I’m A Black Cellist Who Had The Police Called On Me For Practicing In My Apartment Building

Dear white people, stop calling the police on Black people for no good reason.

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| March 13 2019,

5:28 pm

To me, it's not so much that white people are afraid of Black people, but more about the power dynamics. I couldn’t help but feel powerless when my white neighbor threatened to call the police on me. I couldn’t help but wonder if they wished me harm or for the police to end up killing me.

This story is not about making me seem completely blameless or innocent, but the police are not for every minor inconvenience. They are for emergencies. Theft or physical and sexual assault — not for someone playing the cello in their apartment.

I also wouldn't consider myself to be intimidating. I’m five feet tall, often wear bright colors and rarely swear. But I can’t escape my Black skin, no matter what.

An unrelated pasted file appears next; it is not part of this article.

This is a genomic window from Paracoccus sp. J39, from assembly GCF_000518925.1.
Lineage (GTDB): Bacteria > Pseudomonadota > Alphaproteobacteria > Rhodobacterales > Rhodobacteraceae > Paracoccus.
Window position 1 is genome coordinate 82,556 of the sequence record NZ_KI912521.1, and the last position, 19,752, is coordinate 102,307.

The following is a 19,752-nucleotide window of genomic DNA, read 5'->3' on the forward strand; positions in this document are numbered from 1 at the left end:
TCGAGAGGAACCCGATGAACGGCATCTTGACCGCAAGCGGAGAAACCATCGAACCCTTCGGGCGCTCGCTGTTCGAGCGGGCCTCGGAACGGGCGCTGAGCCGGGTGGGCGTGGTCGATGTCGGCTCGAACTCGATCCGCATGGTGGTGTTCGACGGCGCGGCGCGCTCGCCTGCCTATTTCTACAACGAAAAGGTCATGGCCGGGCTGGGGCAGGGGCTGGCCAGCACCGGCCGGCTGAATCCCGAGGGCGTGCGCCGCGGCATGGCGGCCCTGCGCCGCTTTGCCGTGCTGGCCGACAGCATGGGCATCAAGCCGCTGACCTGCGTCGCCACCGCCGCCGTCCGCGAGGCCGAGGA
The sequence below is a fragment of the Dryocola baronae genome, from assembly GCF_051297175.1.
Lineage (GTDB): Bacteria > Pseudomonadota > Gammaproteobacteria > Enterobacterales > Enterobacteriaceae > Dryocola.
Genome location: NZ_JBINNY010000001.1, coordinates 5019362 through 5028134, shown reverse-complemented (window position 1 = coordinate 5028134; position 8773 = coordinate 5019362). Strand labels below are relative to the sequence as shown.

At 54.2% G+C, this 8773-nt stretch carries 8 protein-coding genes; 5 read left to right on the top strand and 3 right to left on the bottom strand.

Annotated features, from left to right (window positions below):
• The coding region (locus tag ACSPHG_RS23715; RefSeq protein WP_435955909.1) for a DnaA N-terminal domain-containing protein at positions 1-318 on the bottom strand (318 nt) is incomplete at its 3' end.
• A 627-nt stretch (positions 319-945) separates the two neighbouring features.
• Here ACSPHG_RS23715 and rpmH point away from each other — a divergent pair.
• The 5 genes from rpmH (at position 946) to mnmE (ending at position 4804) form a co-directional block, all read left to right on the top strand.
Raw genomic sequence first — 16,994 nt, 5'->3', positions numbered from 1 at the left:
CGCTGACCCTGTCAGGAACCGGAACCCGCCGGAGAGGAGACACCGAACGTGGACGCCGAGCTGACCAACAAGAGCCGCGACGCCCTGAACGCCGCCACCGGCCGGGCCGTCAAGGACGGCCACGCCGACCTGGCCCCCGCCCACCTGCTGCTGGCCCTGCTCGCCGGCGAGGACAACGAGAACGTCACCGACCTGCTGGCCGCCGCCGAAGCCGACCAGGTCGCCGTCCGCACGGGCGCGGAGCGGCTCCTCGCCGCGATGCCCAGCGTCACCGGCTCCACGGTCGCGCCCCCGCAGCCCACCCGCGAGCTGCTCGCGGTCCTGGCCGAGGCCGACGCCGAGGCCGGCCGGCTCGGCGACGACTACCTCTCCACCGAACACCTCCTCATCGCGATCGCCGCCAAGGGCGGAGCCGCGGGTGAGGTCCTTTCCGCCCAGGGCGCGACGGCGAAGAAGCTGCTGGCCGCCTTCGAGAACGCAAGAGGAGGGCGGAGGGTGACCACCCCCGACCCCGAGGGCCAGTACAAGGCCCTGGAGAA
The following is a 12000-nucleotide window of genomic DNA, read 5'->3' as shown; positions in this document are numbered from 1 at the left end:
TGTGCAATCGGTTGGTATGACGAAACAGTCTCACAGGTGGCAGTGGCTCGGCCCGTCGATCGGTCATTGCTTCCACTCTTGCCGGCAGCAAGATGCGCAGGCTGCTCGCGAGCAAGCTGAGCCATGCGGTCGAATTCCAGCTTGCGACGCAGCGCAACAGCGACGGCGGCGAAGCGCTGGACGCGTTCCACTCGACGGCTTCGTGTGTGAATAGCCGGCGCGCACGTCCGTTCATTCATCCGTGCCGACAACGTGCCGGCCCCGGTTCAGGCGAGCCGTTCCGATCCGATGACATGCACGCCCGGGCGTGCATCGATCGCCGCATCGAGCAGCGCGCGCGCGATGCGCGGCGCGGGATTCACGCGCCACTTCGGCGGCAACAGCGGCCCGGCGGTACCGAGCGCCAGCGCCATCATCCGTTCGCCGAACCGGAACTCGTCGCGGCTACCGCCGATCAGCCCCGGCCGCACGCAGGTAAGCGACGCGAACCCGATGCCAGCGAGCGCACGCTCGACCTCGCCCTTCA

I’ve never had anyone complain about noise in previous apartments I lived in, but here in my new building, I guess the walls are thinner. Once I was dancing late at night, not thinking anything of it since I’ve done this before in other places. The neighbor below my apartment reported me to the office. After that, I stopped dancing at night and kept it only in the late morning or early afternoon. Still, it wasn’t enough.

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The woman who reported me stopped my mom one day and told her she would call the police if I didn’t stop dancing. I get that it can be annoying for someone to bang the floor above you, but when you live in an apartment. You cannot dictate what someone does above you in the middle of the day.

Surprisingly, she never actually called about the dancing, but someone did call the police on me for playing my cello. I just graduated with a degree in cello performance and I feel it is my life’s purpose. There’s a storage room in the building, so I went there to practice my cello one night, thinking I wouldn't disturb her. But suddenly, the police barged in while I was playing.

I do not know for sure if it was her who called, but that experience definitely shook me up. I live in the suburbs of Chicago and often hear about profiling in the inner city, but I’ve never had a problem with the police before. I guess it's the same feeling every Black person who has been called the “n” word felt. Realizing I'll never be safe, emotionally or physically, in my Black body is a daunting reality.

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